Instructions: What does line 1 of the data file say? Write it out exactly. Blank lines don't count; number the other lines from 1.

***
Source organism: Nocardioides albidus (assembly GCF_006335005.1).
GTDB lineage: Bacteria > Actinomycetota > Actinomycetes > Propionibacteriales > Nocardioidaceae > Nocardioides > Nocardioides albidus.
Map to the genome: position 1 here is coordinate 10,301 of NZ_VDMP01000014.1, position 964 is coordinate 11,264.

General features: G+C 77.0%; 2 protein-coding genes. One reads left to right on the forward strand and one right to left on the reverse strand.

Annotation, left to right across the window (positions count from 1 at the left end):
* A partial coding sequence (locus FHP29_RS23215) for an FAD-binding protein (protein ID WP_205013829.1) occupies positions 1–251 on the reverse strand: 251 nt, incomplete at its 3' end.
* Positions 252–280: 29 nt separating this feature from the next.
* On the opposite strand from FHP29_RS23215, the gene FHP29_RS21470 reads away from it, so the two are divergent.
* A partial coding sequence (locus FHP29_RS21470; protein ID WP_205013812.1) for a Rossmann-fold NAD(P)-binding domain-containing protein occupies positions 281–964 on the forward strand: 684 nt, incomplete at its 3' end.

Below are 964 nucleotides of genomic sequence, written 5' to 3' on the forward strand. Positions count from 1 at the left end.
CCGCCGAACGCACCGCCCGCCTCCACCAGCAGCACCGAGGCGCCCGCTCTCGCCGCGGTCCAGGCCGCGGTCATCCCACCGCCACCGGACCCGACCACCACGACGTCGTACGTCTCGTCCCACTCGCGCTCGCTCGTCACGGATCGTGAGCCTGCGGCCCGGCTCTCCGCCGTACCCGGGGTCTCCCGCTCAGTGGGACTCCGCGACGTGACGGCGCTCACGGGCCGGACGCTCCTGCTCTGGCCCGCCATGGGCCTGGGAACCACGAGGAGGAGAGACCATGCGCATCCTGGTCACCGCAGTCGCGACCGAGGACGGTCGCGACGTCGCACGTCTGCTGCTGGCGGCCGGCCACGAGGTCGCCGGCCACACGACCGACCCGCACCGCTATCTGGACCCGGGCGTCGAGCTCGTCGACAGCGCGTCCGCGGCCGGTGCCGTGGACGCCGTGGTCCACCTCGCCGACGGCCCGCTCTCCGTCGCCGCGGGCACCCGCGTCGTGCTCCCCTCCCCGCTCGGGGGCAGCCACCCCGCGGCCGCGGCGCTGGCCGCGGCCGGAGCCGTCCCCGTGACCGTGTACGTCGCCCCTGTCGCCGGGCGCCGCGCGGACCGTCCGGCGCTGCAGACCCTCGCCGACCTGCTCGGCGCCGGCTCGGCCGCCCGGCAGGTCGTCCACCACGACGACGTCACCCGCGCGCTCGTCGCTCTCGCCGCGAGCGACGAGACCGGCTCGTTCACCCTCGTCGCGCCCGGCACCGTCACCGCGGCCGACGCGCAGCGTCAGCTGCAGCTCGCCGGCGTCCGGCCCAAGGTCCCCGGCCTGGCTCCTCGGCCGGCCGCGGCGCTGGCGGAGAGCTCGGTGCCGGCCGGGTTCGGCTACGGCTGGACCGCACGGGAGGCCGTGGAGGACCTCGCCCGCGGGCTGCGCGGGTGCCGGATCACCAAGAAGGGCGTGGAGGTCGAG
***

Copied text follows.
Source organism: Nocardioides albidus (assembly GCF_006335005.1).